Main Points of Christian Ethics of Peace and Their Applicability to Ukraine

Lecture by Markus Vogt (Ludwig Maximilian University of Munich)
at Uzhhorod National University dated 3.10. 2018 [revision dated 18.12.2018]


1. Mismatch of the Ideal and Reality

From the Christian point of view participation in conflict resolution is a necessary consequence of faith in God because people believe in a universal God, who unites all nations into one human family. They believe in a merciful God, who protects the rights of weak, oppressed and foreign ones in a special way. The reconciliation with God gives power to reconcile with people and vice versa. This reconciliation is aimed at overcoming of injustice, sin and violent structures. The entire history of interaction of God with his people is, in itself, “the project for overcoming violence […], understanding of the presence of God and image of God is impossible beyond this dynamics” (Freistetter/Wagnsonner 2010, S. 38). The ethics of peace touches upon the very essence of Christian self-determination and, thus, the Church. Peacekeeping turns out to be a test of faith viability.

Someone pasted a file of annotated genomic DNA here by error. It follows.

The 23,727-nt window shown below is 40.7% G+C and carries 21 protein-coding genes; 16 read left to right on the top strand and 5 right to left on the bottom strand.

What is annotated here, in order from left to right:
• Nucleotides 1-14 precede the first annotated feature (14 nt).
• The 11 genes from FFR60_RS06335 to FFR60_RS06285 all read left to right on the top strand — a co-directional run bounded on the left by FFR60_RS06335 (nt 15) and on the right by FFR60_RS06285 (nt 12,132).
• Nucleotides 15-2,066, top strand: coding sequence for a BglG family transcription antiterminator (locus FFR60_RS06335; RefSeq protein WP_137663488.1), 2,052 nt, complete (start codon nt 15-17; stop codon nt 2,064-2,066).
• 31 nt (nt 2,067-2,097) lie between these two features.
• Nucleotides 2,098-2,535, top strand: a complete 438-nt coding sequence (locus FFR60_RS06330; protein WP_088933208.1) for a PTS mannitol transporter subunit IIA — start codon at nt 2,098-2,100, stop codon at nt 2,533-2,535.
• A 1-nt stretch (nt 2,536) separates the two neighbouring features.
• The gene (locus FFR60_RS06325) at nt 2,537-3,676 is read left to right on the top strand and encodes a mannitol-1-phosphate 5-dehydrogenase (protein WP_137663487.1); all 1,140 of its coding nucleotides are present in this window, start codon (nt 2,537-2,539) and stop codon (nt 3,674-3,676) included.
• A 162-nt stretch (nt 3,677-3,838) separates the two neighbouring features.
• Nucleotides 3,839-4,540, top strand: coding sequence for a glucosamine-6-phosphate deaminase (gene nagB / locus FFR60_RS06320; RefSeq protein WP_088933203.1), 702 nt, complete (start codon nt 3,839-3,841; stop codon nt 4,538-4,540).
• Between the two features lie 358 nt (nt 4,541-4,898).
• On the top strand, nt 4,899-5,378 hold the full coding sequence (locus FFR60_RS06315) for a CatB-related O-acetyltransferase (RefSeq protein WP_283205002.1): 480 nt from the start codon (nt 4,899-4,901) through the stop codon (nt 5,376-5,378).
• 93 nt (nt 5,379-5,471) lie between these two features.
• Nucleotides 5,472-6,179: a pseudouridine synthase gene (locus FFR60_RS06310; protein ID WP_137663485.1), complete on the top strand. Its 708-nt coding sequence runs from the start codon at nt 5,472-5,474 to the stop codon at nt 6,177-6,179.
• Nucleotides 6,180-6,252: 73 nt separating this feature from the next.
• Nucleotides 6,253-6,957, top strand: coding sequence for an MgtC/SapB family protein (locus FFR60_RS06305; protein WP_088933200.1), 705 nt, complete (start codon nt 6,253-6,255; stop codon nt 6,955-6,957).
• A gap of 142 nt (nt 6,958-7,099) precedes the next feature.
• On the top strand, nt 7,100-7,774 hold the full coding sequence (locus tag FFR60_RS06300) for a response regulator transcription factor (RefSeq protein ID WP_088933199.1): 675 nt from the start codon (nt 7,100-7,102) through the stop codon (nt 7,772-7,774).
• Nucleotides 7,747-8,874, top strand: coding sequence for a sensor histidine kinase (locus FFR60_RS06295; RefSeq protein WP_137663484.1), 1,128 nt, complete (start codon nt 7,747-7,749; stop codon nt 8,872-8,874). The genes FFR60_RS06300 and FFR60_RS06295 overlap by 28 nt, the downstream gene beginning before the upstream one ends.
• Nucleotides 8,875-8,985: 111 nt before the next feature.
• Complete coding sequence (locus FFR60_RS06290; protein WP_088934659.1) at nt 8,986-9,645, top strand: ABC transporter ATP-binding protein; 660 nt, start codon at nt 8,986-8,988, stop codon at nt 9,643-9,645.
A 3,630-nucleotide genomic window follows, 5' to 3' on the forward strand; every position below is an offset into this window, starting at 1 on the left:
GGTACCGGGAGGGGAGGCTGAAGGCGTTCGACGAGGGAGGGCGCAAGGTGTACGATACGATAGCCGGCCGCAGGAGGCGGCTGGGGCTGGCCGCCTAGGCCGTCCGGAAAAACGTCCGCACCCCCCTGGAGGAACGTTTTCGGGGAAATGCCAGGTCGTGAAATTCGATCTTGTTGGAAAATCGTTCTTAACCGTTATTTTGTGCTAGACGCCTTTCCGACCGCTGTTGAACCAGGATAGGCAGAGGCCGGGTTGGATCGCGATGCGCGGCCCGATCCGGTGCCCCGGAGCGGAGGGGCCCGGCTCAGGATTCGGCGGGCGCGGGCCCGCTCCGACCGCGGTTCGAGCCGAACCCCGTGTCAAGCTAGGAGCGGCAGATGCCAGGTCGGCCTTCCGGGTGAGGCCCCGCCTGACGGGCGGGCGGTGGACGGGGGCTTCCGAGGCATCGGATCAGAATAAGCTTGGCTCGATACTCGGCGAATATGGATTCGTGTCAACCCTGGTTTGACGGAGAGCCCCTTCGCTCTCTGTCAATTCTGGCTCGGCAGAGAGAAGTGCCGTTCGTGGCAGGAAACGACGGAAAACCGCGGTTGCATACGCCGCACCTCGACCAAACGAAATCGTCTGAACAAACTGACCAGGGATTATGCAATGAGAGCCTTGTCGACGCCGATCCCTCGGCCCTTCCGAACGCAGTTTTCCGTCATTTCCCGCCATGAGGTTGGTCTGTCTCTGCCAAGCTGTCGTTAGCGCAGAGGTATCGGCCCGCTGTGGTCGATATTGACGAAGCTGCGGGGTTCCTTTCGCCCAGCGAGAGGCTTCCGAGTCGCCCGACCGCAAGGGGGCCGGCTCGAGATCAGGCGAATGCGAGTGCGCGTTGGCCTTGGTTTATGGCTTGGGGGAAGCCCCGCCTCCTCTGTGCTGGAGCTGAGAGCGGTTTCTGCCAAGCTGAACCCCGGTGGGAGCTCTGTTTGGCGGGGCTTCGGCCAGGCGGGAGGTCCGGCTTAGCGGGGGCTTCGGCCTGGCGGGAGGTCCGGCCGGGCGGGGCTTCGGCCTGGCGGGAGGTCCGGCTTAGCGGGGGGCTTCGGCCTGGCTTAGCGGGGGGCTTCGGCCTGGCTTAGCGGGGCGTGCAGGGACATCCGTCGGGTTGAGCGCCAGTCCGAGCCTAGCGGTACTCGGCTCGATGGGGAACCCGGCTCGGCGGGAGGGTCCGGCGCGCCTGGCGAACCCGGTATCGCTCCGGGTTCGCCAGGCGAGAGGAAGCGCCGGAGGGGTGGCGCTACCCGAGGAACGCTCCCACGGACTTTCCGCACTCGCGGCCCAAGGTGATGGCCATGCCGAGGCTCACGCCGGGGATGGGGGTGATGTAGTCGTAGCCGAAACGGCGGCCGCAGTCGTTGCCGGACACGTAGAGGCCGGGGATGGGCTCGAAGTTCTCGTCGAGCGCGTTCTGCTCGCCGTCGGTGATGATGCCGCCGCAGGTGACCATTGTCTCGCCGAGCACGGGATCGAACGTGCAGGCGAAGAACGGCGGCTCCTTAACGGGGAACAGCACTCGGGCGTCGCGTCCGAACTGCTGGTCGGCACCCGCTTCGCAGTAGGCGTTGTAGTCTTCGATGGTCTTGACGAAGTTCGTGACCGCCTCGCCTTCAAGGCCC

Despite the existence of universal social peace mission  Christian history is full of violence, and therefore the idea of contribution of monotheistic religions to peace and non-violence is often disputed in research literature. Beyond calls to peace and reconciliation, the significant potential of violence and intolerance is explicitly expressed in religions (Angenendt 2018; Zagorin 2003). In this context monotheism gives rise to the strongest doubts: the understanding that a person’s God is the only God and consequently that a person’s faith is the only true faith caused and keeps causing violence. In monotheistic religions the absolutization of one’s own worldview and moral system provides constant grounds for conflicts (Assmann 2003). From the perspective of culture history the addiction to violence is probably hidden behind the tradition of ritual sacrifice (Girard 2006; Palaver 2004). Nevertheless, there is another point of view: the myths containing elements of violence are intended to eliminate aggressive potential because pictures of violence drawn in the imagination help to avoid violence in behavior (catharsis). In scientific analysis of Christian ethics of peace it is necessary to use critical approach to such issues and ambiguous concepts (Altner 2003; Stipp 2017).